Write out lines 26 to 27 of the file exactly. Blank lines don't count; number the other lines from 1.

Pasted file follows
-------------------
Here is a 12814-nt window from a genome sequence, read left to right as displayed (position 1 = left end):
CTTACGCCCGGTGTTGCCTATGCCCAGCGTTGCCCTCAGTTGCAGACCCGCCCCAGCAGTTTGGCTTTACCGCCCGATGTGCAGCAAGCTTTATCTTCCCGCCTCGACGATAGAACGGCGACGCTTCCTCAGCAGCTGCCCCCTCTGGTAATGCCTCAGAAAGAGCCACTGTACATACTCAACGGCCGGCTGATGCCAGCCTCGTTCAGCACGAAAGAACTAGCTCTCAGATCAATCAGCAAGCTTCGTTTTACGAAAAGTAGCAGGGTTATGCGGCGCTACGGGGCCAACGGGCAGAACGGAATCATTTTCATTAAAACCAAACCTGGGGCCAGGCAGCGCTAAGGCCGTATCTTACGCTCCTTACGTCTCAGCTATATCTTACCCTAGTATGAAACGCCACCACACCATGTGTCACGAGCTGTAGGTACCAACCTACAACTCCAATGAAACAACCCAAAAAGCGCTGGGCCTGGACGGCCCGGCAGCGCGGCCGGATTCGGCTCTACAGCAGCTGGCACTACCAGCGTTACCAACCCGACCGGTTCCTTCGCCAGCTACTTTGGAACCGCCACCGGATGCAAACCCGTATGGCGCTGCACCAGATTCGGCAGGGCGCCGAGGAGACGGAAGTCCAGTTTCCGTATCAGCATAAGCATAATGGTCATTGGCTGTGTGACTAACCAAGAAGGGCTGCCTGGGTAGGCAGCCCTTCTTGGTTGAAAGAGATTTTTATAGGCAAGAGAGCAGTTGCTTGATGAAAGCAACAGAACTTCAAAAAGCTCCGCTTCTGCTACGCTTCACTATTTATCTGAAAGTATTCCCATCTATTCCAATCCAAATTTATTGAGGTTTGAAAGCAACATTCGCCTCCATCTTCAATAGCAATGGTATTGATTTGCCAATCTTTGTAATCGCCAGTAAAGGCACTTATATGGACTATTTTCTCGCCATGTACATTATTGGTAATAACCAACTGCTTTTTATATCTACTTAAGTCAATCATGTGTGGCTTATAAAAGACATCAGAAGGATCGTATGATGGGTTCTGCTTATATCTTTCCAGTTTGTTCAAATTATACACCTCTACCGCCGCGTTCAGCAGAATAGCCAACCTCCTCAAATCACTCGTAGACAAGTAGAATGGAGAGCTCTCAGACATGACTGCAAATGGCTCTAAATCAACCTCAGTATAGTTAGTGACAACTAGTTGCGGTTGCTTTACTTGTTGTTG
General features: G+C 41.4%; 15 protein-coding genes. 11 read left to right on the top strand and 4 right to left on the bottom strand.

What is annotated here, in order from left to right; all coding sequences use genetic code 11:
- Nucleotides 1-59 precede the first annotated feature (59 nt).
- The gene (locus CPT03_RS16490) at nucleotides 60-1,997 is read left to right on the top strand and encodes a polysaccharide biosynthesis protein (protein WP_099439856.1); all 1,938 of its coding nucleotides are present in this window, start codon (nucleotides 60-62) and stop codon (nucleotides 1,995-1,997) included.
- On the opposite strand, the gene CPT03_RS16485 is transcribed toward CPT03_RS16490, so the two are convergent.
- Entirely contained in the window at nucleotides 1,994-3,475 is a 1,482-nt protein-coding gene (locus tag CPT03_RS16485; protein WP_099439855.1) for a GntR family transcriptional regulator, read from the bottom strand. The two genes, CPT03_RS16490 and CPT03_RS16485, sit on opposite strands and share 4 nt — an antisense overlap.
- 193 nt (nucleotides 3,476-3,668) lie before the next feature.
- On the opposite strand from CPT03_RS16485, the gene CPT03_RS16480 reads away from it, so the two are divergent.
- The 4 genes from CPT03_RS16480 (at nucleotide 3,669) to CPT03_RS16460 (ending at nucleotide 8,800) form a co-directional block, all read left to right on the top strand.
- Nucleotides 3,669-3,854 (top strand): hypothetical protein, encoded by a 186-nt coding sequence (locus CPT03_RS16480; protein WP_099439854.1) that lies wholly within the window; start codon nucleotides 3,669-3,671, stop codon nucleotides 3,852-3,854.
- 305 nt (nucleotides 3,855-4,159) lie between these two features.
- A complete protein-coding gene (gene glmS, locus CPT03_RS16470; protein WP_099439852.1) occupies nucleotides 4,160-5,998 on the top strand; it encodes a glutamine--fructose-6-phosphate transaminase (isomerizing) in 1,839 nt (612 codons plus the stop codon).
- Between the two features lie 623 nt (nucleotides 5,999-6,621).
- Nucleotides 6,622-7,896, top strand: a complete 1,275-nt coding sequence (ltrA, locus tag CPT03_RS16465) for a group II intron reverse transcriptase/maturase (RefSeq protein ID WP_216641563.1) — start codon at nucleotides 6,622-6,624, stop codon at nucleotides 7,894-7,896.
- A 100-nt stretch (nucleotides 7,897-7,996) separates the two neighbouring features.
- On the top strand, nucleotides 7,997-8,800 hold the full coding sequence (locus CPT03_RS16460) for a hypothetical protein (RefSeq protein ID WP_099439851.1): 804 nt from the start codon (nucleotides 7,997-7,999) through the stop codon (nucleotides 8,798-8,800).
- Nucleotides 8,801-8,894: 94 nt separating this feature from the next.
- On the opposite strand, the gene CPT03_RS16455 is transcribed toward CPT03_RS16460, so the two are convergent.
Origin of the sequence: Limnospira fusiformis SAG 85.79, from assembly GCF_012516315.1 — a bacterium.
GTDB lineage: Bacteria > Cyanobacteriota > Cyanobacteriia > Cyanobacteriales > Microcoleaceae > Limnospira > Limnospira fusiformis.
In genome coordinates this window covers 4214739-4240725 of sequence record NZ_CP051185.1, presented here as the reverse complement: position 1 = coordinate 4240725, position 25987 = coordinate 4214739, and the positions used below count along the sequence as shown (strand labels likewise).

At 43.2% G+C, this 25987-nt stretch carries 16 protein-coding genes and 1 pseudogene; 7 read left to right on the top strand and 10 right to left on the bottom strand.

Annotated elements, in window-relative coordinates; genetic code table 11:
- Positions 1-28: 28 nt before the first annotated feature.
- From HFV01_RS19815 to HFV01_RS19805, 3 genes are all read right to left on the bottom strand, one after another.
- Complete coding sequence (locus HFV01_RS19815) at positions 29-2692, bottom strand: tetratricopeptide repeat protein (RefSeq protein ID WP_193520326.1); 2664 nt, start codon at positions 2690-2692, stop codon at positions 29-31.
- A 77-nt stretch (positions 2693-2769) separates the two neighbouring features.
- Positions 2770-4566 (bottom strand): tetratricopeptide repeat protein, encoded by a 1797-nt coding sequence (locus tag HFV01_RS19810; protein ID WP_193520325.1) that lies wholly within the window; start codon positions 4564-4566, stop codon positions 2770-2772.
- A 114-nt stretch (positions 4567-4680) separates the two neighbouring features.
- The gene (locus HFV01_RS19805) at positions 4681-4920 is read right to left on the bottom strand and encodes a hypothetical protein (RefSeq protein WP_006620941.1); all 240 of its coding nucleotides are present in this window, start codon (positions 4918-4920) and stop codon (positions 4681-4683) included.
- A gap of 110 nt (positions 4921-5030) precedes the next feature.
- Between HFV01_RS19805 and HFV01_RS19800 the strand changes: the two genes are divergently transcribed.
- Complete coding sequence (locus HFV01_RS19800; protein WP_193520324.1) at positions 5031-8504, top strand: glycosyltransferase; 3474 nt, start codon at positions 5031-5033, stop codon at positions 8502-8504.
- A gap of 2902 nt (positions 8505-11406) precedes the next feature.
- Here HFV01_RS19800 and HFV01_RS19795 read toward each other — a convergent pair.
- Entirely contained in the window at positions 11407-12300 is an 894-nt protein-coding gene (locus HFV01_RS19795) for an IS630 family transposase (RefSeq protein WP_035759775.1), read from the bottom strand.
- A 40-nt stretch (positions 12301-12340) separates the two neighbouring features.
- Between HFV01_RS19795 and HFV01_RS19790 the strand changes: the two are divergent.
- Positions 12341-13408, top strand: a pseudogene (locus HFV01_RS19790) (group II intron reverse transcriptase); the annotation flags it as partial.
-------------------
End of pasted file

- Positions 1-28: 28 nt before the first annotated feature.
- From HFV01_RS19815 to HFV01_RS19805, 3 genes are all read right to left on the bottom strand, one after another.